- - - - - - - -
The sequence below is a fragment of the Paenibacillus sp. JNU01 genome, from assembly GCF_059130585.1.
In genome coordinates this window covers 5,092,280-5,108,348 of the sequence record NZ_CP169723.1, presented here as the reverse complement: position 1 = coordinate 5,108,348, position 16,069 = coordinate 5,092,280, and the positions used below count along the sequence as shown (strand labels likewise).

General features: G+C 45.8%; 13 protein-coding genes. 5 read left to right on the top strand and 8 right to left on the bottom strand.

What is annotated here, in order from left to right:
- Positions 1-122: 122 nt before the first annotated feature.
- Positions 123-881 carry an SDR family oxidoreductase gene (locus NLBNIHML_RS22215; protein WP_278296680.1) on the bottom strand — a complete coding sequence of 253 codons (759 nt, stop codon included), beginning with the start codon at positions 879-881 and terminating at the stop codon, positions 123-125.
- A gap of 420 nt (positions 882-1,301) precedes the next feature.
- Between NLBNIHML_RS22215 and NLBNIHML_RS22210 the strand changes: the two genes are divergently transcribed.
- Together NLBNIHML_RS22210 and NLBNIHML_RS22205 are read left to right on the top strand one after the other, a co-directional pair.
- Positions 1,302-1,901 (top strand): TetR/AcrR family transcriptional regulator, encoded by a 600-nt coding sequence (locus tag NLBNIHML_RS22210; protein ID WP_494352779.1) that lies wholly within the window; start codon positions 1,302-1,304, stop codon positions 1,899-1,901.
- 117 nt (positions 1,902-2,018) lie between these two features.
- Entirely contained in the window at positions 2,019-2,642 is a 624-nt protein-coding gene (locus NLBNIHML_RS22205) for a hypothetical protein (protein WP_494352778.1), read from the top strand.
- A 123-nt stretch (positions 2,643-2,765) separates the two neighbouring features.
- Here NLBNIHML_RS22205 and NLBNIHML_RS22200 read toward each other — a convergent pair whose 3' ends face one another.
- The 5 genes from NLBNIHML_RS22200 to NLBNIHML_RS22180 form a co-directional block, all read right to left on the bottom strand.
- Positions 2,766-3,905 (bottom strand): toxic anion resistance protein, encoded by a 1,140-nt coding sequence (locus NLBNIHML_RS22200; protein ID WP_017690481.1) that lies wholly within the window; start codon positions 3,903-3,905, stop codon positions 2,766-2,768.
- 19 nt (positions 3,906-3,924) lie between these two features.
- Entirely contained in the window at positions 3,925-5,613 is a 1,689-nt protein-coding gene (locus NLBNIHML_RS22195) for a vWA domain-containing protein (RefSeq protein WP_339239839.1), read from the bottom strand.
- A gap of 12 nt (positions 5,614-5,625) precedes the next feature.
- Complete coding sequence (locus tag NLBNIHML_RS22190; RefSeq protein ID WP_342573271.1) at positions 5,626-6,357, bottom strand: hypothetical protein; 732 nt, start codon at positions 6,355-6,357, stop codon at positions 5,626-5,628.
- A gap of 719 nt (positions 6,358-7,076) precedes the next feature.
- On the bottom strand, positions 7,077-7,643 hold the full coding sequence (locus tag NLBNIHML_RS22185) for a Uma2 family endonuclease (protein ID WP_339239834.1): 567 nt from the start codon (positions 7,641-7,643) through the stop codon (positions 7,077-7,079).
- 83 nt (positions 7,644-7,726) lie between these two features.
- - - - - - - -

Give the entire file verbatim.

The sequence below is a fragment of the Paenibacillus sp. JNU01 genome, from assembly GCF_059130585.1.
In genome coordinates this window covers 5,092,280-5,108,348 of the sequence record NZ_CP169723.1, presented here as the reverse complement: position 1 = coordinate 5,108,348, position 16,069 = coordinate 5,092,280, and the positions used below count along the sequence as shown (strand labels likewise).

General features: G+C 45.8%; 13 protein-coding genes. 5 read left to right on the top strand and 8 right to left on the bottom strand.

What is annotated here, in order from left to right:
- Positions 1-122: 122 nt before the first annotated feature.
- Positions 123-881 carry an SDR family oxidoreductase gene (locus NLBNIHML_RS22215; protein WP_278296680.1) on the bottom strand — a complete coding sequence of 253 codons (759 nt, stop codon included), beginning with the start codon at positions 879-881 and terminating at the stop codon, positions 123-125.
- A gap of 420 nt (positions 882-1,301) precedes the next feature.
- Between NLBNIHML_RS22215 and NLBNIHML_RS22210 the strand changes: the two genes are divergently transcribed.
- Together NLBNIHML_RS22210 and NLBNIHML_RS22205 are read left to right on the top strand one after the other, a co-directional pair.
- Positions 1,302-1,901 (top strand): TetR/AcrR family transcriptional regulator, encoded by a 600-nt coding sequence (locus tag NLBNIHML_RS22210; protein ID WP_494352779.1) that lies wholly within the window; start codon positions 1,302-1,304, stop codon positions 1,899-1,901.
- 117 nt (positions 1,902-2,018) lie between these two features.
- Entirely contained in the window at positions 2,019-2,642 is a 624-nt protein-coding gene (locus NLBNIHML_RS22205) for a hypothetical protein (protein WP_494352778.1), read from the top strand.
- A 123-nt stretch (positions 2,643-2,765) separates the two neighbouring features.
- Here NLBNIHML_RS22205 and NLBNIHML_RS22200 read toward each other — a convergent pair whose 3' ends face one another.
- The 5 genes from NLBNIHML_RS22200 to NLBNIHML_RS22180 form a co-directional block, all read right to left on the bottom strand.
- Positions 2,766-3,905 (bottom strand): toxic anion resistance protein, encoded by a 1,140-nt coding sequence (locus NLBNIHML_RS22200; protein ID WP_017690481.1) that lies wholly within the window; start codon positions 3,903-3,905, stop codon positions 2,766-2,768.
- 19 nt (positions 3,906-3,924) lie between these two features.
- Entirely contained in the window at positions 3,925-5,613 is a 1,689-nt protein-coding gene (locus NLBNIHML_RS22195) for a vWA domain-containing protein (RefSeq protein WP_339239839.1), read from the bottom strand.
- A gap of 12 nt (positions 5,614-5,625) precedes the next feature.
- Complete coding sequence (locus tag NLBNIHML_RS22190; RefSeq protein ID WP_342573271.1) at positions 5,626-6,357, bottom strand: hypothetical protein; 732 nt, start codon at positions 6,355-6,357, stop codon at positions 5,626-5,628.
- A gap of 719 nt (positions 6,358-7,076) precedes the next feature.
- On the bottom strand, positions 7,077-7,643 hold the full coding sequence (locus tag NLBNIHML_RS22185) for a Uma2 family endonuclease (protein ID WP_339239834.1): 567 nt from the start codon (positions 7,641-7,643) through the stop codon (positions 7,077-7,079).
- 83 nt (positions 7,644-7,726) lie between these two features.